When giving reassurance and information, focus on hope without making promises. Remind the person that others have found healing and that assistance can come from any number of sources. Instead of telling a someone that “it gets better after [insert current life obstacle],” try telling them that their world is going to get bigger. Refrain from telling the person what they need to do or should do. Look for commonalities between your experiences and theirs. Talk about your experience and invite the person in crisis to talk about theirs and how the two differ. Don’t fixate on outward things like weight, injuries or substance use, try to understand the underlying issues.
Encourage professional help without trying to fix things. There are numerous local avenues for support ranging from hotlines to group therapy. Encourage the person to reach out to one of them. In addition to counselors, psychiatrists, and primary care physicians, social workers, drug and alcohol specialists, dietitians and certified peer counselors are options. The number for the National Suicide Prevention Lifeline is 1-800-273-8255 (put it in your phone contact list now).
Encouraging self-help means identifying the people or activities in the person’s life that might be of the most assistance. Help them explore activities that might bolster their mental health, like regular exercise. Engage family members as well as the person experiencing the crisis. The most important protective factor for a youth against a mental health crisis is feeling close to at least one adult. You may be that person or you might be able to help identify that person. Don’t underestimate your potential impact.
Despite all your preparation, the person you are dealing with may be at wits’ end. If you think there is a chance to intervene, ask the person directly if they are thinking of killing themselves. (You should practice this before you need to do it in person). It’s unlikely anyone has killed themselves because someone asked if they are feeling suicidal, the idea was already there, just unvocalized. If they say “no,” ask again. Someone might be able to shrug off the first inquiry, it’s harder the second time.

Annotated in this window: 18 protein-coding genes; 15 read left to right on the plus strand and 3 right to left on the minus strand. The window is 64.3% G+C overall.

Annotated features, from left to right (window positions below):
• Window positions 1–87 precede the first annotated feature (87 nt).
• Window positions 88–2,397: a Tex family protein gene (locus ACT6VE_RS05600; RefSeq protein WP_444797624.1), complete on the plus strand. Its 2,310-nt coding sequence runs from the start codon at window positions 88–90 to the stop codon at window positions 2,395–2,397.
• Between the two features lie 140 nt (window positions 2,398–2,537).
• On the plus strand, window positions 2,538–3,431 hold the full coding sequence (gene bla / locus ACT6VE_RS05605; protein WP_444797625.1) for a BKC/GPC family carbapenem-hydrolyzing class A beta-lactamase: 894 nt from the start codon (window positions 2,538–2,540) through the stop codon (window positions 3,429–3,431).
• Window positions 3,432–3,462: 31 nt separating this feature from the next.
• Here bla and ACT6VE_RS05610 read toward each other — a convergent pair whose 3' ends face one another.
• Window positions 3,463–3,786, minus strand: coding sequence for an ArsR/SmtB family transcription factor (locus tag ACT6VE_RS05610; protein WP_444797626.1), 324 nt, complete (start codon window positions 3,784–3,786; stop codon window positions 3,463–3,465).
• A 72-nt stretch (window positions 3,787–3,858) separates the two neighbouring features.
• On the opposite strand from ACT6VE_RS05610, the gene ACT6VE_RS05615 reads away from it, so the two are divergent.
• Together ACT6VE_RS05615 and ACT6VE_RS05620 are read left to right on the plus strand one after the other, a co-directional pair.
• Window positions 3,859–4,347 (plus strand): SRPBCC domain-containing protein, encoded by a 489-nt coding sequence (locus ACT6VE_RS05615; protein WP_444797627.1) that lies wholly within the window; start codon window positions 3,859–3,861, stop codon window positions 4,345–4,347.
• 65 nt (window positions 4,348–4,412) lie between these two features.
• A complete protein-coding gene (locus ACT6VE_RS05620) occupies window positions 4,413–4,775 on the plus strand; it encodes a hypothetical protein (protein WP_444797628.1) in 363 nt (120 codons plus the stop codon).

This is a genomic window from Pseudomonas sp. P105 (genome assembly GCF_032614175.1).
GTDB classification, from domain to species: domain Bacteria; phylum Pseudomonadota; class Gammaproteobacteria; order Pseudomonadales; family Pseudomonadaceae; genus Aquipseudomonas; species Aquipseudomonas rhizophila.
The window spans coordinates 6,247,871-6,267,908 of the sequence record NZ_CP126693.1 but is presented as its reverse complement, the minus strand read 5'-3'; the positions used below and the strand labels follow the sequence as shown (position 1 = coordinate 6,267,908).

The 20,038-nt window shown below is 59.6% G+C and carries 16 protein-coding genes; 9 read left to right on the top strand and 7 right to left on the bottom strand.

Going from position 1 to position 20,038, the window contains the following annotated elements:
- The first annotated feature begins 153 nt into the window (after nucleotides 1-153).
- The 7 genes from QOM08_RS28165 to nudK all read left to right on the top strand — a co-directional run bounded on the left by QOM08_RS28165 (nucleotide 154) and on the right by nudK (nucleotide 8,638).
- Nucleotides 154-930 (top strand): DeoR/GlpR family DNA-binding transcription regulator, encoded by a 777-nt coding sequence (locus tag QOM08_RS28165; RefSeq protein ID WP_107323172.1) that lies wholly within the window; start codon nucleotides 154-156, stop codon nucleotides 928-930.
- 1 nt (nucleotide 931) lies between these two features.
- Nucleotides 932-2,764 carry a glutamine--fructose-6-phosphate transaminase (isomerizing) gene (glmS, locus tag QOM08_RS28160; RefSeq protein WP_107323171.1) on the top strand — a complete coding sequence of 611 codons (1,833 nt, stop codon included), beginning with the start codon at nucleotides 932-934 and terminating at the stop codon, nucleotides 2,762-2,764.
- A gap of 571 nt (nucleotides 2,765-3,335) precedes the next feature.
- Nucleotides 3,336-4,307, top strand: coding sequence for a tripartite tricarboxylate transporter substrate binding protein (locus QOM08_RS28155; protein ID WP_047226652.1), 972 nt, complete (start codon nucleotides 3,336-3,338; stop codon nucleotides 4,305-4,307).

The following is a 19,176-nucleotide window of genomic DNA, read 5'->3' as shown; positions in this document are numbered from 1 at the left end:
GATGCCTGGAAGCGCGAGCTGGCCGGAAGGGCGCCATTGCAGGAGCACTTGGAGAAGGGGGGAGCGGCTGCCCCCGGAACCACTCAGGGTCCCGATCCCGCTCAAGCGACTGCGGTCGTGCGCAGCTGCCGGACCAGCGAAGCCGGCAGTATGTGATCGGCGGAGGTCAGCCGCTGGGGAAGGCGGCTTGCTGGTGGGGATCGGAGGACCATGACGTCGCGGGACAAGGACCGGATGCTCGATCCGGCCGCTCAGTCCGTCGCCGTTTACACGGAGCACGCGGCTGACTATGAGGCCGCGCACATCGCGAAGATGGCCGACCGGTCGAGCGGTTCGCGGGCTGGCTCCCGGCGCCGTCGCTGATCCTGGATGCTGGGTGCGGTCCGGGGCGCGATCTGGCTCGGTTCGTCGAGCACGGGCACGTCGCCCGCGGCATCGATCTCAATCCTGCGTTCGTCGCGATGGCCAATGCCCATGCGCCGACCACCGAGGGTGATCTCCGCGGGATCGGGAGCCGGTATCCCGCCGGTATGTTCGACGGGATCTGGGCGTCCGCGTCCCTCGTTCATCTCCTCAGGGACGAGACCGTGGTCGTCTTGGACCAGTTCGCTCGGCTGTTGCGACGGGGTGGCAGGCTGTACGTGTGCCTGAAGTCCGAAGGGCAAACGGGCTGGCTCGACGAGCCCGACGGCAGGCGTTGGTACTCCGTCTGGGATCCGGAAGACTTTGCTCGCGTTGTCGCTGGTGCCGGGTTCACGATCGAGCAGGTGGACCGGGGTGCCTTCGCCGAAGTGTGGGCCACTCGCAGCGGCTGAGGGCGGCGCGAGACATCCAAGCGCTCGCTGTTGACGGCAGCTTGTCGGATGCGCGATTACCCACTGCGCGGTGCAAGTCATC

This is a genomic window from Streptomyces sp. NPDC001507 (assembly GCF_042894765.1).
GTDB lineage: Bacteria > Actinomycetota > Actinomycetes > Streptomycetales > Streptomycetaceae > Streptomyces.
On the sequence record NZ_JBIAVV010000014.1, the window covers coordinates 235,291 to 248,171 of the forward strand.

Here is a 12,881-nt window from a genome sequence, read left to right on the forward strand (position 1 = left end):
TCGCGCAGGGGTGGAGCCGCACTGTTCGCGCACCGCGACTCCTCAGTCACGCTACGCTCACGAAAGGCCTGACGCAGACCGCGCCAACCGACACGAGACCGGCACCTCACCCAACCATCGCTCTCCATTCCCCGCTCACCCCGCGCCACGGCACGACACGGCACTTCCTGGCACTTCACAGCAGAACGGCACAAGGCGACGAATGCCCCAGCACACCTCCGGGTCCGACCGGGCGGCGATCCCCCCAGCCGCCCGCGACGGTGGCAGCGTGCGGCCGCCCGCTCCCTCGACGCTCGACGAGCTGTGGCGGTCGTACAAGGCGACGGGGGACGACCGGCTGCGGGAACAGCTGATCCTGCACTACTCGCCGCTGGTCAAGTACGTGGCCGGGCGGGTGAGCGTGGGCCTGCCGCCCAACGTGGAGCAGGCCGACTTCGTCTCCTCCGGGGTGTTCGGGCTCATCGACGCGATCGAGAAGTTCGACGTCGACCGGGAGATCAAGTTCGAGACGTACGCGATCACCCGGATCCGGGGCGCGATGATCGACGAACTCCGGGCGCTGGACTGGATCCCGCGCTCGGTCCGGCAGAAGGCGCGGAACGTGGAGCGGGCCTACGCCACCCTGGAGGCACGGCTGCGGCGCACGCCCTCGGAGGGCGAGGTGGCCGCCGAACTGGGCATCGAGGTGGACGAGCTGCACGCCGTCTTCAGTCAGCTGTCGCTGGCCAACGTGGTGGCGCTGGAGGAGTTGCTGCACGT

If they say, “yes,” ask if they have decided how. If they know how, ask if they’ve decided when. If they know when, ask if they’ve gotten the things they need pull it off. The more answers they have along this line of questioning, the closer they are to a suicide attempt. Be comfortable in silence while waiting for answers. Sit with the person while they talk to someone or until someone else arrives who can relieve you, but do not leave them alone if you believe self-harm or harm to others is imminent.
Finally, if you are concerned that harm is imminent and it’s beyond your abilities, call 9-1-1. You don’t have to walk someone through the whole process, but being there at the right time for the right person can make a difference even if it is only a short contact.
Please don’t take reading this article as a be-all, end-all training. The course takes eight hours to complete and it will leave you feeling better prepared, but there is always more to learn. Mental illness and mental disorders take varying forms and participants in my class were also given a free textbook that detail support strategies for many of them.
It would be disingenuous to think that we might prevent every death by suicide, but suicide rates in the United States have shot up 30 percent in the past 19 years, according to the Centers for Disease Control. Being prepared to have a difficult conversation with someone in crisis might help reverse that trend.